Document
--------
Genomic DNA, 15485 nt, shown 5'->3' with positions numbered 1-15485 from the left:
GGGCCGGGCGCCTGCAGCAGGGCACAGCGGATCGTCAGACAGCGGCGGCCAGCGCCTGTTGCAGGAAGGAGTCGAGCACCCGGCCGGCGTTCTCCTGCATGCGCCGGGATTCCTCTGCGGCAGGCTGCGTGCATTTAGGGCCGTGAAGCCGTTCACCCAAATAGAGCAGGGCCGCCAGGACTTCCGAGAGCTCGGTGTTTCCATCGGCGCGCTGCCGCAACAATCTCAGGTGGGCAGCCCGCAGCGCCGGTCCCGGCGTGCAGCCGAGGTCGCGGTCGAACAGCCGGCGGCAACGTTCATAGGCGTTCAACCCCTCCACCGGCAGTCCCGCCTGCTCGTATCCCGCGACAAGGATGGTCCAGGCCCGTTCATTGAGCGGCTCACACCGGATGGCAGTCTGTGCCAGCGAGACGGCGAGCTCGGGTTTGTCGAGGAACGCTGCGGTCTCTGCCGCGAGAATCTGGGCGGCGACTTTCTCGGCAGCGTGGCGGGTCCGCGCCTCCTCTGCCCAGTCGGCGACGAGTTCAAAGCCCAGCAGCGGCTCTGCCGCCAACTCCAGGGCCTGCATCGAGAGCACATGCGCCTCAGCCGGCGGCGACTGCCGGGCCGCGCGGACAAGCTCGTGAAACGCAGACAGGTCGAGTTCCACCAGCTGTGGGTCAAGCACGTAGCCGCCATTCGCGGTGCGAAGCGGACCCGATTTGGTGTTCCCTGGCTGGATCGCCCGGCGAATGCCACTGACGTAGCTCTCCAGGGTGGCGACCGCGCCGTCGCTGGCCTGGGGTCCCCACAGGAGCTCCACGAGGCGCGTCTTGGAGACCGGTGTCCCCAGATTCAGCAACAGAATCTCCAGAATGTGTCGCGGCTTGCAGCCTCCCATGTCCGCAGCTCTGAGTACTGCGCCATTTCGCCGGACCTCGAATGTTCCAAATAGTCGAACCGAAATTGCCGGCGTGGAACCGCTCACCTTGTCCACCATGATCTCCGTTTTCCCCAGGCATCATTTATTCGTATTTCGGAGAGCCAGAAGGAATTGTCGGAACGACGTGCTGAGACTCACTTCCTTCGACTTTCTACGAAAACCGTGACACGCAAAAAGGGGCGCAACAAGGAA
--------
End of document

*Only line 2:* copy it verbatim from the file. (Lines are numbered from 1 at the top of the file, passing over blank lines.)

GGGCCGGGCGCCTGCAGCAGGGCACAGCGGATCGTCAGACAGCGGCGGCCAGCGCCTGTTGCAGGAAGGAGTCGAGCACCCGGCCGGCGTTCTCCTGCATGCGCCGGGATTCCTCTGCGGCAGGCTGCGTGCATTTAGGGCCGTGAAGCCGTTCACCCAAATAGAGCAGGGCCGCCAGGACTTCCGAGAGCTCGGTGTTTCCATCGGCGCGCTGCCGCAACAATCTCAGGTGGGCAGCCCGCAGCGCCGGTCCCGGCGTGCAGCCGAGGTCGCGGTCGAACAGCCGGCGGCAACGTTCATAGGCGTTCAACCCCTCCACCGGCAGTCCCGCCTGCTCGTATCCCGCGACAAGGATGGTCCAGGCCCGTTCATTGAGCGGCTCACACCGGATGGCAGTCTGTGCCAGCGAGACGGCGAGCTCGGGTTTGTCGAGGAACGCTGCGGTCTCTGCCGCGAGAATCTGGGCGGCGACTTTCTCGGCAGCGTGGCGGGTCCGCGCCTCCTCTGCCCAGTCGGCGACGAGTTCAAAGCCCAGCAGCGGCTCTGCCGCCAACTCCAGGGCCTGCATCGAGAGCACATGCGCCTCAGCCGGCGGCGACTGCCGGGCCGCGCGGACAAGCTCGTGAAACGCAGACAGGTCGAGTTCCACCAGCTGTGGGTCAAGCACGTAGCCGCCATTCGCGGTGCGAAGCGGACCCGATTTGGTGTTCCCTGGCTGGATCGCCCGGCGAATGCCACTGACGTAGCTCTCCAGGGTGGCGACCGCGCCGTCGCTGGCCTGGGGTCCCCACAGGAGCTCCACGAGGCGCGTCTTGGAGACCGGTGTCCCCAGATTCAGCAACAGAATCTCCAGAATGTGTCGCGGCTTGCAGCCTCCCATGTCCGCAGCTCTGAGTACTGCGCCATTTCGCCGGACCTCGAATGTTCCAAATAGTCGAACCGAAATTGCCGGCGTGGAACCGCTCACCTTGTCCACCATGATCTCCGTTTTCCCCAGGCATCATTTATTCGTATTTCGGAGAGCCAGAAGGAATTGTCGGAACGACGTGCTGAGACTCACTTCCTTCGACTTTCTACGAAAACCGTGACACGCAAAAAGGGGCGCAACAAGGAA